facebookmessenger11After Facebook acquired WhatsApp for $19 billion in February, it was clear that the social media giant saw potential on the messaging space.

Facebook CEO Mark Zuckerberg spoke about that strategy today during the company’s first quarter earnings call when asked about building out Facebook’s communication ecosystem.

Zuckerberg noted that Facebook has historically focused on friends and public content, but now is turning its attention to new approaches.

“You’re going to see us do more things with private content,” he said. “That ecosystem is growing incredibly quickly.”

That makes sense given the acquisition of WhatsApp, which just passed the 500 million active user mark, and the success of Facebook’s Messenger app, which the company announced today has reached more than 200 million active users.

But while Facebook’s core product — its desktop and mobile social network app — has monetized its massive user base (1.28 billion monthly users), Zuckerberg said that it will be awhile before Messenger, WhatsApp and even Instagram employ similar advertising mechanisms.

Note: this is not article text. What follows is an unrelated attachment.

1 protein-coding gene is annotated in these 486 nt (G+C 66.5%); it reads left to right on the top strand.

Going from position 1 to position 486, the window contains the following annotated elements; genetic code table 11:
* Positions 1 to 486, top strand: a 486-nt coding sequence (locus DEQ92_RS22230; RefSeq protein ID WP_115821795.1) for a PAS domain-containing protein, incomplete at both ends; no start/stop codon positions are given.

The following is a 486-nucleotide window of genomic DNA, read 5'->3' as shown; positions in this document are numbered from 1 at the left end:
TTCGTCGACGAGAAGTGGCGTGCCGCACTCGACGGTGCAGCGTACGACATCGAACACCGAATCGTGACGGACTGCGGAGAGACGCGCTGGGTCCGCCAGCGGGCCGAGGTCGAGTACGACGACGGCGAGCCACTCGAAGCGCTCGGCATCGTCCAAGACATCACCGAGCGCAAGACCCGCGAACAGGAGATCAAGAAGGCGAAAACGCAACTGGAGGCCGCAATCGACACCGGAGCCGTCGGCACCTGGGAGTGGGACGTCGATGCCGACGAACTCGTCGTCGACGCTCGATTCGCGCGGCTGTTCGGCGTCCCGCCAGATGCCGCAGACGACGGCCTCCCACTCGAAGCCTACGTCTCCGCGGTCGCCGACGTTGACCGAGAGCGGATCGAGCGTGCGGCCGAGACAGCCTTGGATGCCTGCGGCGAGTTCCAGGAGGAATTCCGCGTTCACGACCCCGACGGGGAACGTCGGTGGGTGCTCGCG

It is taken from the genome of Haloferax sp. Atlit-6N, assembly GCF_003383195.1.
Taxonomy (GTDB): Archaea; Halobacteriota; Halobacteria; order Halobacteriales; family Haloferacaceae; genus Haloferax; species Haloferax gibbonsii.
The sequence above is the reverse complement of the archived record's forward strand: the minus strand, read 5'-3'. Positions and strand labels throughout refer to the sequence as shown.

For now, Facebook wants to grow those products and attract more users before thinking about how to make money off them. There’s also a third set of products Facebook is building with its Creative Labs arm — products like Paper — that are even further down the monetization roadmap.

instagramfacebook“It will take a few years for [Creative Labs apps] to get to the stage that Instagram, Messenger and WhatsApp are at, which by themselves are few years away from being big and important businesses for us,” Zuckerberg said.

It sounds like it will be awhile before you see mobile ads on Messenger or WhatsApp. Facebook is also taking its time with a monetization strategy for Instagram, which recently announced it passed the 200 million user mark.

We’re very focused on consumer growth and we’re moving very slowly on monetization,” Facebook COO Sheryl Sandberg said on the earnings call. “We really want to grow it slowly and deliberately.”

Facebook, which beat analyst expectations for Q1 revenue today, noted that 59 percent of its advertising revenue is now coming from mobile, up from 30 percent one year ago. It also has more than 1 billion monthly active users on mobile for the first time.

See the full earnings results here.

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